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Brennan touts local development

At a press conference this afternoon, flanked by local economic bigwigs and creative economy gurus, Mayor Michael Brennan announced the roll-out of the economic development plan he touted on the campaign trail. The major initiatives are derived from the city's Economic Development Vision and Plan, which was adopted by the city council last year. That document recommended:

  • Developing a business visitation program to better understand what helps and hinders local businesses;
  • Increasing collaboration and coordination among members of the creative economy;
  • Streamlining interactions (inquiries, permitting, inspection, zoning, etc.) between businesses and city departments.

Brennan highlighted the business visitation program as a "key component" of the economic development strategy, and noted that the first such meeting was held this month (between the city and Intermed, where the press conference was held). He set the goal of accomplishing one of these visits per week, or at least two per month.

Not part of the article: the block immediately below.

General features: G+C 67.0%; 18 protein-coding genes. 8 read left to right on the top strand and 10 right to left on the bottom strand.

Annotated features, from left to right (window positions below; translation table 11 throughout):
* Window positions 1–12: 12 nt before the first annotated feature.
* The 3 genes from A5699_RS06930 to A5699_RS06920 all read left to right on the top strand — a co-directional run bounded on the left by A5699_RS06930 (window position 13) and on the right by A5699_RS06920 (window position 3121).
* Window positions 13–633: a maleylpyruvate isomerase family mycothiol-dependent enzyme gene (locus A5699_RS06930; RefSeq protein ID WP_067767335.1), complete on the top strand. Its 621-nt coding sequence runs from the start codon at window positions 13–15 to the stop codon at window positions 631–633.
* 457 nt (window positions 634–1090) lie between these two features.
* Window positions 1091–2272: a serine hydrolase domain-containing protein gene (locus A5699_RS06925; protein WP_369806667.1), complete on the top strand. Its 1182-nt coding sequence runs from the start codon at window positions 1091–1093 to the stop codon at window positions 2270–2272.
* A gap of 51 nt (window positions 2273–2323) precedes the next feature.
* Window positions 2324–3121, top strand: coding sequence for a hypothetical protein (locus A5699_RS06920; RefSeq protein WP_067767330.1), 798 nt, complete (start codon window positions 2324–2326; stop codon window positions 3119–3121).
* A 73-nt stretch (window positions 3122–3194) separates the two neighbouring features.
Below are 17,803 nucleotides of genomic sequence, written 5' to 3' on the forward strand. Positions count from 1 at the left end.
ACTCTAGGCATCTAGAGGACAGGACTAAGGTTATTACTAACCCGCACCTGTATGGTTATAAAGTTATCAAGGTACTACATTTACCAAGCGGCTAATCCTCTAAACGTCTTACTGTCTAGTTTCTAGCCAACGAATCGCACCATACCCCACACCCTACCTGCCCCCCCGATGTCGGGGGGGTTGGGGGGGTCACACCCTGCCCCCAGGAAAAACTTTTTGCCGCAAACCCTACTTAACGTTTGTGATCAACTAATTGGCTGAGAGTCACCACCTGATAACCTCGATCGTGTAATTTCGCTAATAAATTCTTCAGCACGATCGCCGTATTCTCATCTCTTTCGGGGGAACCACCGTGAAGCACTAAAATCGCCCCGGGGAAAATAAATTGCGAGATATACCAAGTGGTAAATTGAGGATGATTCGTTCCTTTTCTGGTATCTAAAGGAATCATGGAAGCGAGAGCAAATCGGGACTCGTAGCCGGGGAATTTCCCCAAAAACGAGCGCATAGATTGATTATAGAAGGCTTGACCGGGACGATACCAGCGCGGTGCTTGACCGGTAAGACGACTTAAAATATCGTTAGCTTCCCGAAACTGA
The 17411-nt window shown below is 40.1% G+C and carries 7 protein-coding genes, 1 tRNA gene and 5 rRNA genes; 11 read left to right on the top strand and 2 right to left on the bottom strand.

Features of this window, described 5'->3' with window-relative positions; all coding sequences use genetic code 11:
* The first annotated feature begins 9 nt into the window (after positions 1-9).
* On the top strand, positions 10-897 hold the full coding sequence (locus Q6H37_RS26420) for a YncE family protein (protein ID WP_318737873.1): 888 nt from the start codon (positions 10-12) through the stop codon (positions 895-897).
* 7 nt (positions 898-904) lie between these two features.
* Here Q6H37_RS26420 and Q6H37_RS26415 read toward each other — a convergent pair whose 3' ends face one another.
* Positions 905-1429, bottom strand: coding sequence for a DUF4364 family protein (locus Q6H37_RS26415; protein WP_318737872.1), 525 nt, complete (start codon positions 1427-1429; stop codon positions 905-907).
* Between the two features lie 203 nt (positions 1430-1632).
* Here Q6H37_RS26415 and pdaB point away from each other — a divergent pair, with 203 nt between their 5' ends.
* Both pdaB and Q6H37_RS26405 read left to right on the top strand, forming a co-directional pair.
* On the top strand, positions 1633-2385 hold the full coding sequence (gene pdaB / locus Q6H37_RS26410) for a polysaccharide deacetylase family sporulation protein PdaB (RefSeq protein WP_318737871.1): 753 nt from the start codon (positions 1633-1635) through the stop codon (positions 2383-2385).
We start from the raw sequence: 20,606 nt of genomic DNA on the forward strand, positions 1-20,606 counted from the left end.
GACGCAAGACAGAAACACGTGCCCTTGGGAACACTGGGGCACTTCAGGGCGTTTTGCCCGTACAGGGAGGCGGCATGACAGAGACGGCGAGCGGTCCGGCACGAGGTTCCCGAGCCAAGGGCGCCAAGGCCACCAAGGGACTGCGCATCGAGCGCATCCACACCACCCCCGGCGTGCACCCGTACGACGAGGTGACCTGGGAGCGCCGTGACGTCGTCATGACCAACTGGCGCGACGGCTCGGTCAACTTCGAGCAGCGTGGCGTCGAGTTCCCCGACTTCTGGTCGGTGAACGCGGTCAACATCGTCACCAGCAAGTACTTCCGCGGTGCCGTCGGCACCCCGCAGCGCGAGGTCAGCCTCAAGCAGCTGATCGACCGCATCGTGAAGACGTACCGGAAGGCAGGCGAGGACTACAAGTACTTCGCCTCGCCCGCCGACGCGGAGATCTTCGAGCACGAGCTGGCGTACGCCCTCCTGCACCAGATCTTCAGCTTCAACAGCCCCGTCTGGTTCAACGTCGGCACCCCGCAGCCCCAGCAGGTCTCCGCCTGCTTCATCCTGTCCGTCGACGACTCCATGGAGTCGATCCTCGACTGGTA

Finding out what local businesses need to grow, prosper, and create more jobs is more effective than spending a ton of effort trying to attract businesses from out-of-state, Brennan said. While the economic development team isn't abandoning that strategy, they acknowledged that it was more expensive and often less successful than focusing on homegrown talent.

And don't worry, this isn't one of those plans that leads to a report that suggests a new plan -- Brennan stressed that he wants immediate action. "What we're talking about is how we do better tomorrow, next week, next month," he said.

To that end, Portland has secured the services of Jared Clark, of the Massachusetts-based Government Consulting Group; he will work with the city manager and city economic development director to review and change the development, permitting, and inspections processes in the city, with the goal of establishing "the most timely process in the state of Maine," according to Brennan.

Brennan went on to outline several funding sources for businesses that encourage job-creation, creative endeavors, development in underserved neighborhoods, and private investment - including the Facade Improvement Program, the Portland Economic Development Plan Implementation Programs, the Business Assistance Program for Job Creation, and the city's Revolving Loan Program. Visit the city's website for more info.

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